§ 2.50 p.m.
§ Lord Brooks of Tremorfa
My Lords, I beg leave to ask the Question which stands in my name on the Order Paper.
§ The Question was as follows:
§ To ask Her Majesty's Government how many young persons of BAOR personnel who are of working age, are unemployed and whether they are receiving unemployment benefit or any other welfare payment.
My Lords, at the end of December 1980, which is the date of the latest figures available, there were some 600 children of British Army of the Rhine personnel who were in the 16–19 age group and were not at school. It is possible that some are working in the German market or with organizations such as NAAFI or YMCA, but the Army keeps no figures of those in employment.
While certain social security benefits are available to service dependants overseas, unemployment benefit and supplementary benefit are not, although the former may be paid for a maximum of three months if drawn previously in the United Kingdom.
§ Lord Brooks of Tremorfa
My Lords, in thanking the noble Viscount for his reply, may I ask him whether he is aware that many Members of both Houses, involved and concerned in these matters, are completely unaware that this situation exists, and will his department consult with other relevant departments in order to rectify the situation and to ensure that these youngsters who are unemployed receive exactly the same benefits as youngsters unemployed in this country?
My Lords, the administration of social security benefit is of course the responsibility of the Department of Health and Social Security. The Minister of Defence has examined thoroughly the question of extending the payment of supplementary 7 benefit for service dependants overseas through the DHSS but this has not proved possible. As I mentioned earlier, it would be a major step to amend the law in this way.
§ Lord Shinwell
My Lords, will the noble Viscount explain why these 600 children, who presumably could join the British Army of the Rhine, are not being employed in that fashion? Do any of them seek employment along with their parents?
My Lords, the 600 children that I mentioned just now are aged from 16 to 19, and of course if any of the 18-year-olds wish to join the forces, we shall be only too happy. Some do, but I have no figures on that because it is a slightly different question.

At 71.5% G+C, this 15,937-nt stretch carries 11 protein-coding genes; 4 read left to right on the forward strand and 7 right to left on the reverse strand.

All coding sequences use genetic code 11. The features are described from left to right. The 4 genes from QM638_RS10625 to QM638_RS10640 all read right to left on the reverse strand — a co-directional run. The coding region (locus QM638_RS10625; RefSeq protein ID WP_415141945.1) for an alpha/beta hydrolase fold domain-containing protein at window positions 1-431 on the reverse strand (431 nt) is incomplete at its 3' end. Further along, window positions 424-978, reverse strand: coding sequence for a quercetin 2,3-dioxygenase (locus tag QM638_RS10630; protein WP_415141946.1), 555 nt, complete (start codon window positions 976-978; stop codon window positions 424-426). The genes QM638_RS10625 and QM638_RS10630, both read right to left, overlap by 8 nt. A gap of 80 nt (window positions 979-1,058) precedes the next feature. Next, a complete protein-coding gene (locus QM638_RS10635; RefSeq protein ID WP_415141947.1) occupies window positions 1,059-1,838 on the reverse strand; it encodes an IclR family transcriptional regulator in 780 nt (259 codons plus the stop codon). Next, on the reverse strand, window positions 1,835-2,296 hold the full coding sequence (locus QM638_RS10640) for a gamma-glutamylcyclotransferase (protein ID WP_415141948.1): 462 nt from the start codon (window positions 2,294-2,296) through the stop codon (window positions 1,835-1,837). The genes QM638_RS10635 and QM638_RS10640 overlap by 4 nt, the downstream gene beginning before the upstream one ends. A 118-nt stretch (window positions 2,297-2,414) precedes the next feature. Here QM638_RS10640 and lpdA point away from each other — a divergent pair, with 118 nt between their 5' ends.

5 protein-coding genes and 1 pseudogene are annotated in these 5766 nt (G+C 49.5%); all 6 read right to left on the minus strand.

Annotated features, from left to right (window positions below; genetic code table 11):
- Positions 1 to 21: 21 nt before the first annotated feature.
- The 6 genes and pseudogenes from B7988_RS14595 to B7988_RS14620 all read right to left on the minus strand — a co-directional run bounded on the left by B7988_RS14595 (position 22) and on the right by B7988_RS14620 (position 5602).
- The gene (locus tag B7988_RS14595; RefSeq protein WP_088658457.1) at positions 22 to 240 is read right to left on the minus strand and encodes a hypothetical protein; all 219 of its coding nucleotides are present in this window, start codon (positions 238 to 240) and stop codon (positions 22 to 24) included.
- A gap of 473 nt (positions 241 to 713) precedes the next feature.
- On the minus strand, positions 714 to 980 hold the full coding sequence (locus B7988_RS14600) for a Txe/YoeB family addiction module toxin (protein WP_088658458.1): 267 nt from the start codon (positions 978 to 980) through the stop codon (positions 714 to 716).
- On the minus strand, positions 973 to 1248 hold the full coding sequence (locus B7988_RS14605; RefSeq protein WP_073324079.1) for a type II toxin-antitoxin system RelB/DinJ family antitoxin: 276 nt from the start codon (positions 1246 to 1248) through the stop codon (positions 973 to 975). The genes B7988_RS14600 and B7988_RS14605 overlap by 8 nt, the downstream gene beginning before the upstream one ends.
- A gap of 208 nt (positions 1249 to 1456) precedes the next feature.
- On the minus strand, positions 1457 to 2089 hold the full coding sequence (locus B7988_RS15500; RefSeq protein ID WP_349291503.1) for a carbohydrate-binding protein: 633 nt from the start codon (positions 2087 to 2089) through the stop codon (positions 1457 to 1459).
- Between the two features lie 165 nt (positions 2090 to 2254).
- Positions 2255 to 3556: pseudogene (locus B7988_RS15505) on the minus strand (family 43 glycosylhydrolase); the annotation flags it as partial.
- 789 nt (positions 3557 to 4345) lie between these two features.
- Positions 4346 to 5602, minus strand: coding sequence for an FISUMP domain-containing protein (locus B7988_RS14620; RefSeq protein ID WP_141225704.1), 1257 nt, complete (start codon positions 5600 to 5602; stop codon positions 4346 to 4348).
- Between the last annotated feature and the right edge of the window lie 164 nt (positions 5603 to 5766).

§ Lord Shinwell
My Lords, is it not possible to get the figures? Is it not all wrong that the adult sons who are entitled to join the British Army or one of the other services, should be unemployed? Is it advisable that nothing should be done about it?
My Lords, some of those unemployed are in the United Kingdom and, of course, when their families go over to BAOR they are given three months' benefit in order to get a job if they have not already tried to go into the forces, but I cannot really go any further than that at this stage.
§ Lord Avebury
My Lords, when the House was debating the EEC draft directive on extending the rights of residence to people who were not seeking employment but were students, self-employed businessmen or retired persons, the noble Viscount may recall that it was said that unemployment benefit and the equivalent of supplementary benefits were in theory available to British citizens in Germany so long as they were in fact looking for work there. So how does it happen that these young people, aged between 16 and 19, if they are registered for work in Germany, do not obtain the unemployment benefits and supplementary benefits that German citizens would obtain if they were in this country?
My Lords, if I may go one further, unemployment benefit is a contributory benefit: to receive it one must have worked for a minimum time, made the necessary contributions and also be available for work within the United Kingdom. I have already said that we are looking at the age group of 16 to 19, but I am afraid that, as your Lordships know, the 16-year-olds do not contribute at that stage; only the 18 to l9-year-olds contribute. So it is unlikely that school-leavers would be entitled to unemployment benefit if they were in this country. Under certain specified conditions, however, this benefit may be paid outside the United Kingdom. Service dependants who qualify in this country may continue to receive it for up to three months after arriving in Germany. They must, however, have registered as unemployed before they left this country and they must sign on as unemployed within seven days of arriving in Germany. This concession can of course be useful in giving a period of grace in which to obtain a job in Germany.
8 I think the noble Lord mentioned the EEC situation. I have no answer in regard to that at this stage, but I will write to him.